This series of 5 word problems lead up to the final problem. ...

This series of 5 word problems lead up to the final problem. Most students should be able to answer the first two questions without too much difficulty. The decimal numbers may cause some students trouble, but if they make a drawing of the road that the girls are riding on, and their positions at the different times, it may help. The third question has a bit of a challenge in that students won't land on the exact meeting time by making a table with distance values every hour. The fourth question addresses a useful concept for problems involving objects moving at different speeds which may be new to sixth grade students.

This is the last problem of seven in a series about ratios ...

This is the last problem of seven in a series about ratios set in the context of a classroom election. Since the number of voters is not known, the problem is quite abstract and requires a deep understanding of ratios and their relationship to fractions.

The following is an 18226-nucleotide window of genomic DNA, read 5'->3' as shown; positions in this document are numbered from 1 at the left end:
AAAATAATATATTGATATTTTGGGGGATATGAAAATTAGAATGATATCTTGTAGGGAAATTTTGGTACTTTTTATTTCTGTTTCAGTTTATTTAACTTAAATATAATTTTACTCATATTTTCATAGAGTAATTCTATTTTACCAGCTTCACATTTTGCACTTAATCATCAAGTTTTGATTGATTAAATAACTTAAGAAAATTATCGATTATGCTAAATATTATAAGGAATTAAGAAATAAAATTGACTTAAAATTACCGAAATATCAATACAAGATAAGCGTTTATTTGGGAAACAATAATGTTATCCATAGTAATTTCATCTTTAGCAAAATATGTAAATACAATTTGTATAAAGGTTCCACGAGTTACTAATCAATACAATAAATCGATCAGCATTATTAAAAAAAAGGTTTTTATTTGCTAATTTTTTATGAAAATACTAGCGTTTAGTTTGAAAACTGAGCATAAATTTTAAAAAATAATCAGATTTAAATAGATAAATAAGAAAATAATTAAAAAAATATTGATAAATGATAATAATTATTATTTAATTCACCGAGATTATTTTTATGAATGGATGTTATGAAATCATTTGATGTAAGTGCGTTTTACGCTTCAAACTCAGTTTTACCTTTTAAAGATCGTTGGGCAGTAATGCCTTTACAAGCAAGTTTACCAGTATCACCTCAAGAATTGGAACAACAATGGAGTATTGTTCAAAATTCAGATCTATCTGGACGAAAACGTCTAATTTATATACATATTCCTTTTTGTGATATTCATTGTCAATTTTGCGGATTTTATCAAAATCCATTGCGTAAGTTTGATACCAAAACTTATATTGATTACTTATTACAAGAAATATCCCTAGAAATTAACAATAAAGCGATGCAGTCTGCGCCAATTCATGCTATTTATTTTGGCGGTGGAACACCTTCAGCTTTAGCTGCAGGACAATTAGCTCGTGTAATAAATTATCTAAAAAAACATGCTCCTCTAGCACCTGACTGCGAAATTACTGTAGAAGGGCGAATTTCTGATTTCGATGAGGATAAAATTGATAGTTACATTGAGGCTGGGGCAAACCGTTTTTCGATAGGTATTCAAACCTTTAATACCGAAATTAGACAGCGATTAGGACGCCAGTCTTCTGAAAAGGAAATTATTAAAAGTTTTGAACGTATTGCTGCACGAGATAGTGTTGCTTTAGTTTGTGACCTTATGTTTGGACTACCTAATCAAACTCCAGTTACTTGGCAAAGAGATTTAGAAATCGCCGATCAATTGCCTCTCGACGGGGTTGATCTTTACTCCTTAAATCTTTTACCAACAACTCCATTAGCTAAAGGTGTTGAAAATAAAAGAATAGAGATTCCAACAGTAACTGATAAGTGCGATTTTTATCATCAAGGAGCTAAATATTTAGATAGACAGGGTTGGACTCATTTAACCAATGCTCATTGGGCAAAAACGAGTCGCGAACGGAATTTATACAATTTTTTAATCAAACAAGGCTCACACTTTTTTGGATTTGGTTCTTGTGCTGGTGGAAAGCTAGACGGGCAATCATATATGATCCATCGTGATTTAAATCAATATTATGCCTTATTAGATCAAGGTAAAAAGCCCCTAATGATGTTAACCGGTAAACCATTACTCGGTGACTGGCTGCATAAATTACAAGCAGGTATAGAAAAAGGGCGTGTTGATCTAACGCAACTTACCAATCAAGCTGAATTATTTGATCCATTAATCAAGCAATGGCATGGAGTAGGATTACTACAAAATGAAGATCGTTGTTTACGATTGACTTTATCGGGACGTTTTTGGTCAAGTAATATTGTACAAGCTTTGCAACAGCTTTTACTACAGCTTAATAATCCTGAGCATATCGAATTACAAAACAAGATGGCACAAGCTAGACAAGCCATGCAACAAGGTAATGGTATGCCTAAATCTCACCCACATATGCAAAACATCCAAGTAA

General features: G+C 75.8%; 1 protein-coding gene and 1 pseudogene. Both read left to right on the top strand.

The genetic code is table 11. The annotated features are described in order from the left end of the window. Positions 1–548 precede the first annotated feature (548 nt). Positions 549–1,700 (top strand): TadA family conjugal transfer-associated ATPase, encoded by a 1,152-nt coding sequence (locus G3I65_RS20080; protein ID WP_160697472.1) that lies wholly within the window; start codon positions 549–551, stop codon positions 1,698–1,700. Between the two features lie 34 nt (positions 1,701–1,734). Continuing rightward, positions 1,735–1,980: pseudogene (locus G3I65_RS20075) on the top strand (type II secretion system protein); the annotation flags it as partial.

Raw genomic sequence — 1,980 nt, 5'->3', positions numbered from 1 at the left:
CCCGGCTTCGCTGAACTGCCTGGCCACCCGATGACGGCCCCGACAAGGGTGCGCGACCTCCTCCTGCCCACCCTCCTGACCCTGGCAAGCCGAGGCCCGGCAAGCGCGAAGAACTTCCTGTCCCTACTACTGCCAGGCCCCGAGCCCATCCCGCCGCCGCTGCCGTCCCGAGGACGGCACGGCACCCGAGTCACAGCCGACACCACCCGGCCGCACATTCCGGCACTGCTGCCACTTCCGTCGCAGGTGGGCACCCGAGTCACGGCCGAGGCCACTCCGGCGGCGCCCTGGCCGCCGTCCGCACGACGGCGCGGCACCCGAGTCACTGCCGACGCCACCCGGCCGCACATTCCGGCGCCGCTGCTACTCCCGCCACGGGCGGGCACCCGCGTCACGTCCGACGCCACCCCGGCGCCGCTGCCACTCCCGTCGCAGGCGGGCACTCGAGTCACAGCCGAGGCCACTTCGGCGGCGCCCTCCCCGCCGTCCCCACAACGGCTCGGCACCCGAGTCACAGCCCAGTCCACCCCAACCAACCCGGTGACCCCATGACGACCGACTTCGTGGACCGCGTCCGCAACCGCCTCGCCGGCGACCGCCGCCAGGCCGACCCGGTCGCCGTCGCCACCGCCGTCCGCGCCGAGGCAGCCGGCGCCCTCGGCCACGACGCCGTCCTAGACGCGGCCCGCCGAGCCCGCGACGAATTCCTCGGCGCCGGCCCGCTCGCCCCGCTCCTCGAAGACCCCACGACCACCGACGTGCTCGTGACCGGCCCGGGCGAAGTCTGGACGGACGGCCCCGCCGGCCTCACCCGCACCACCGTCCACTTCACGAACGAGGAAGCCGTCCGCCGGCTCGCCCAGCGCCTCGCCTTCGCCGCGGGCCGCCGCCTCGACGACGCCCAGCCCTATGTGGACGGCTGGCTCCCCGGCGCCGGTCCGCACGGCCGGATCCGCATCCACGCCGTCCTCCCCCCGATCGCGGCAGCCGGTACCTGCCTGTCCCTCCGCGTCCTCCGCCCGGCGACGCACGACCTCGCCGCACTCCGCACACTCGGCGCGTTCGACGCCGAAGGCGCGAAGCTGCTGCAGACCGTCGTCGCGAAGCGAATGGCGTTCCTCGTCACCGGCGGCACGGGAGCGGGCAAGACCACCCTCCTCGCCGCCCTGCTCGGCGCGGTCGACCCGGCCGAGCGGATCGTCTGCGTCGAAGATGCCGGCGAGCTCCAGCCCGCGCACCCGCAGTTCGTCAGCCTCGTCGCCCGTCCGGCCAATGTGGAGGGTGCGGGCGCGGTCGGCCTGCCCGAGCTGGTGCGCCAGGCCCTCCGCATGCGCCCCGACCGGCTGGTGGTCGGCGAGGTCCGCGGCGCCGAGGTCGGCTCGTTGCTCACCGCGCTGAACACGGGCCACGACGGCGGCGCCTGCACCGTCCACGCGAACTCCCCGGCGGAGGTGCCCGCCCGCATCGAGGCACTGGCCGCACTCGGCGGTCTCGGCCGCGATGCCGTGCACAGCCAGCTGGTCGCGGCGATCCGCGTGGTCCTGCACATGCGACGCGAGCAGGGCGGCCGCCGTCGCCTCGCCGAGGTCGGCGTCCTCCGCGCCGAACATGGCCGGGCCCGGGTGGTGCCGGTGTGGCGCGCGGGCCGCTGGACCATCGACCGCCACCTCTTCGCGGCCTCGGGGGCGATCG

This is a task from the Illustrative Mathematics website that is one ...

This is a task from the Illustrative Mathematics website that is one part of a complete illustration of the standard to which it is aligned. Each task has at least one solution and some commentary that addresses important asects of the task and its potential use. Here are the first few lines of the commentary for this task: A penny is about $\frac{1}{16}$ of an inch thick. In 2011 there were approximately 5 billion pennies minted. If all of these pennies were placed in a s...